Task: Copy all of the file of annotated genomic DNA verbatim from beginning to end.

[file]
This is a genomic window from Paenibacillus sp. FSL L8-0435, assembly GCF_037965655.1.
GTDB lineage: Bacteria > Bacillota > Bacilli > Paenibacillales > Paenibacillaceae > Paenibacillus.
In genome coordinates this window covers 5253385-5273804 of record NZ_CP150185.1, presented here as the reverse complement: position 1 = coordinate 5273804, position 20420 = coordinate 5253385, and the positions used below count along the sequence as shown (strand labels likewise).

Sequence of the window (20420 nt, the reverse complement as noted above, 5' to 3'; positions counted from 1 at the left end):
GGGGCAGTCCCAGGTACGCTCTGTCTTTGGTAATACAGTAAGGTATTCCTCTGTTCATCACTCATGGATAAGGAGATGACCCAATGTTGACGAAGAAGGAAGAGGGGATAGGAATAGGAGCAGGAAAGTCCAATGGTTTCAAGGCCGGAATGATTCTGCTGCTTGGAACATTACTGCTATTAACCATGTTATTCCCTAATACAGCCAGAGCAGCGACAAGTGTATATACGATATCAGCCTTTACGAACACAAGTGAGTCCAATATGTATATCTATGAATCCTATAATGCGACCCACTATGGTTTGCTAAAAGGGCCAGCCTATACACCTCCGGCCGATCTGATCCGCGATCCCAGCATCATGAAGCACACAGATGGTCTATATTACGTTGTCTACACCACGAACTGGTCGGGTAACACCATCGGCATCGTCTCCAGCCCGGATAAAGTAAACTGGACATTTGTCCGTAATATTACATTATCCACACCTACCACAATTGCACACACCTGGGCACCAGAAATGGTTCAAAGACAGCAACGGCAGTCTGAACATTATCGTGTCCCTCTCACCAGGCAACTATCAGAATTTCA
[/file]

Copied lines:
This is a genomic window from Paenibacillus sp. FSL L8-0435, assembly GCF_037965655.1.
GTDB lineage: Bacteria > Bacillota > Bacilli > Paenibacillales > Paenibacillaceae > Paenibacillus.
In genome coordinates this window covers 5253385-5273804 of record NZ_CP150185.1, presented here as the reverse complement: position 1 = coordinate 5273804, position 20420 = coordinate 5253385, and the positions used below count along the sequence as shown (strand labels likewise).

Sequence of the window (20420 nt, the reverse complement as noted above, 5' to 3'; positions counted from 1 at the left end):
GGGGCAGTCCCAGGTACGCTCTGTCTTTGGTAATACAGTAAGGTATTCCTCTGTTCATCACTCATGGATAAGGAGATGACCCAATGTTGACGAAGAAGGAAGAGGGGATAGGAATAGGAGCAGGAAAGTCCAATGGTTTCAAGGCCGGAATGATTCTGCTGCTTGGAACATTACTGCTATTAACCATGTTATTCCCTAATACAGCCAGAGCAGCGACAAGTGTATATACGATATCAGCCTTTACGAACACAAGTGAGTCCAATATGTATATCTATGAATCCTATAATGCGACCCACTATGGTTTGCTAAAAGGGCCAGCCTATACACCTCCGGCCGATCTGATCCGCGATCCCAGCATCATGAAGCACACAGATGGTCTATATTACGTTGTCTACACCACGAACTGGTCGGGTAACACCATCGGCATCGTCTCCAGCCCGGATAAAGTAAACTGGACATTTGTCCGTAATATTACATTATCCACACCTACCACAATTGCACACACCTGGGCACCAGAAATGGTTCAAAGACAGCAACGGCAGTCTGAACATTATCGTGTCCCTCTCACCAGGCAACTATCAGAATTTCA